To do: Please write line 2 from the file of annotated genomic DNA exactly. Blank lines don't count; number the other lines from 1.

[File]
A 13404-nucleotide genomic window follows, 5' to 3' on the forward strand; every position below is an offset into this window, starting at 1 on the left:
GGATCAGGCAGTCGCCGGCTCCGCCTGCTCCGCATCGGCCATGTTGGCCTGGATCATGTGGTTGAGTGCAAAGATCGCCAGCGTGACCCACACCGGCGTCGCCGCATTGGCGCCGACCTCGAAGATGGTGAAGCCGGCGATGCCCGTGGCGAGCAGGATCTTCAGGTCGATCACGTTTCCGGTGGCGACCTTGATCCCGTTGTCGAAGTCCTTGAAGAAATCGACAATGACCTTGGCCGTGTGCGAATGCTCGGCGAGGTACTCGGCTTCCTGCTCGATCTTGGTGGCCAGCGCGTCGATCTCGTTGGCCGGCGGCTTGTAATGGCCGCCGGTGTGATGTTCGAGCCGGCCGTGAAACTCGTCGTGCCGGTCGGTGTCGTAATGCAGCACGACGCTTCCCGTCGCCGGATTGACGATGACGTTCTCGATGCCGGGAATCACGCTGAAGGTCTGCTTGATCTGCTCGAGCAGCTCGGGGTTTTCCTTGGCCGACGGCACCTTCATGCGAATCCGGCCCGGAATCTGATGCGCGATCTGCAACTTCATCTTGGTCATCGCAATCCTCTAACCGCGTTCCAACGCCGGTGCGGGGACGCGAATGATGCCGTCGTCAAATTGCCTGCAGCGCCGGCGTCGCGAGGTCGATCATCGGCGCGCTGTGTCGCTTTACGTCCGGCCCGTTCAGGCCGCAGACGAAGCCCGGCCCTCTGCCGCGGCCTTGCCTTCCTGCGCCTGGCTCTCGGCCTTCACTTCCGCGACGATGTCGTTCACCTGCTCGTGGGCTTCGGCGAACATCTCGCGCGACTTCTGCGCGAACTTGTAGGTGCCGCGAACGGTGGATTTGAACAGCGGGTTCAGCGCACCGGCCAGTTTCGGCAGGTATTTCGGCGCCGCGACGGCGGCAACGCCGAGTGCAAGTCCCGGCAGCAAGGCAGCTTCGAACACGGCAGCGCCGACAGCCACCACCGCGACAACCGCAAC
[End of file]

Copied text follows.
GGATCAGGCAGTCGCCGGCTCCGCCTGCTCCGCATCGGCCATGTTGGCCTGGATCATGTGGTTGAGTGCAAAGATCGCCAGCGTGACCCACACCGGCGTCGCCGCATTGGCGCCGACCTCGAAGATGGTGAAGCCGGCGATGCCCGTGGCGAGCAGGATCTTCAGGTCGATCACGTTTCCGGTGGCGACCTTGATCCCGTTGTCGAAGTCCTTGAAGAAATCGACAATGACCTTGGCCGTGTGCGAATGCTCGGCGAGGTACTCGGCTTCCTGCTCGATCTTGGTGGCCAGCGCGTCGATCTCGTTGGCCGGCGGCTTGTAATGGCCGCCGGTGTGATGTTCGAGCCGGCCGTGAAACTCGTCGTGCCGGTCGGTGTCGTAATGCAGCACGACGCTTCCCGTCGCCGGATTGACGATGACGTTCTCGATGCCGGGAATCACGCTGAAGGTCTGCTTGATCTGCTCGAGCAGCTCGGGGTTTTCCTTGGCCGACGGCACCTTCATGCGAATCCGGCCCGGAATCTGATGCGCGATCTGCAACTTCATCTTGGTCATCGCAATCCTCTAACCGCGTTCCAACGCCGGTGCGGGGACGCGAATGATGCCGTCGTCAAATTGCCTGCAGCGCCGGCGTCGCGAGGTCGATCATCGGCGCGCTGTGTCGCTTTACGTCCGGCCCGTTCAGGCCGCAGACGAAGCCCGGCCCTCTGCCGCGGCCTTGCCTTCCTGCGCCTGGCTCTCGGCCTTCACTTCCGCGACGATGTCGTTCACCTGCTCGTGGGCTTCGGCGAACATCTCGCGCGACTTCTGCGCGAACTTGTAGGTGCCGCGAACGGTGGATTTGAACAGCGGGTTCAGCGCACCGGCCAGTTTCGGCAGGTATTTCGGCGCCGCGACGGCGGCAACGCCGAGTGCAAGTCCCGGCAGCAAGGCAGCTTCGAACACGGCAGCGCCGACAGCCACCACCGCGACAACCGCAAC